Molecular Composition and Antibacterial Effect of Five Essential Oils Extracted from Nigella sativa L. Seeds against Multidrug-Resistant Bacteria: A Comparative Study

Evid Based Complement Alternat Med. 2021 Mar 15;2021:6643765. doi: 10.1155/2021/6643765. eCollection 2021.


Nigella sativa L. (NS) and its volatile compounds are well known for their broad spectrum of effects. This study aimed to investigate the variability of the chemical composition and the in vitro antibacterial activity of five essential oils (Eos) originated from Morocco, Saudi Arabia, Syria, India, and France. These five samples were grown under different edaphic and climatic conditions. The agar diffusion method and microdilution method in 96-well plates were used to test the sensitivity of multidrug-resistant strains clinically isolated from patients (methicillin-resistant Staphylococcus aureus, Escherichia coli, Pseudomonas aeruginosa, and Acinetobacter baumannii), for the determination of the minimum inhibitory concentration and bactericidal concentration. Among all the investigated Eos, the monoterpenes were highly present in the chemical composition. Moroccan, Saudi Arabian, and Syrian seeds were characterized by the presence α-phellandrene (20.03-30.54%), β-cymene (12.31-23.82 %), and 4-caranol (9.77-14.27%). The Indian seeds were rich with 4-caranol (18.81%), β-cymene (14.22%), α-phellandrene (10.58%), and β-chamigrene (9.54%), while France NS was rich with estragole (20.22%) and D-limonene (14.63%). The minimum inhibitory (MIC) and bactericidal concentration (MBC) obtained for the four Eos (with the exception of France because of the low yield) tested were ranging from 3 to 40 μl/ml. Gram-positive (+) bacteria were slightly sensitive to the Eos tested than the Gram-negative (-) bacteria. The results of this study showed that the Eos of NS seeds show interesting antibacterial activity which could be associated to the existence of different bioactive compounds. Indeed, these compounds can be used for preventive or curative purposes in the face of the noncontrolled emergence of resistance to antibiotics.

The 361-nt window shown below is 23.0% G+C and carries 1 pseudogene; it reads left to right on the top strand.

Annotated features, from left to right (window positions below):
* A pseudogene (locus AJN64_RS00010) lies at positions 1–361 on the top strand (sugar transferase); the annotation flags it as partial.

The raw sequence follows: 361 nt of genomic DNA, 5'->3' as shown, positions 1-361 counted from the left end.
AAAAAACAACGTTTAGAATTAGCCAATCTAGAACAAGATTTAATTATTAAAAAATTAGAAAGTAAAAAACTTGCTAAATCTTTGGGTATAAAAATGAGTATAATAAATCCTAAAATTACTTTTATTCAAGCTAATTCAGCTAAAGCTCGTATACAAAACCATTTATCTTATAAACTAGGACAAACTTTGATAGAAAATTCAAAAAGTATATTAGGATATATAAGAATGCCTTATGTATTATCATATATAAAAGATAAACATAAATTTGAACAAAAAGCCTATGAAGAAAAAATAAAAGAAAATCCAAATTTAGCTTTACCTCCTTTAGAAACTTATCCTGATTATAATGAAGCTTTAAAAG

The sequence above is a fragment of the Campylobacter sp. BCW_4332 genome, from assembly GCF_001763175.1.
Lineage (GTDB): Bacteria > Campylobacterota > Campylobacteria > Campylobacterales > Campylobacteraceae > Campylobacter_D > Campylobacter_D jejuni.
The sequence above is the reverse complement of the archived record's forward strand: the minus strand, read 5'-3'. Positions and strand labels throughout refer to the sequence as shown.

PMID:33790979 | PMC:PMC7984878 | DOI:10.1155/2021/6643765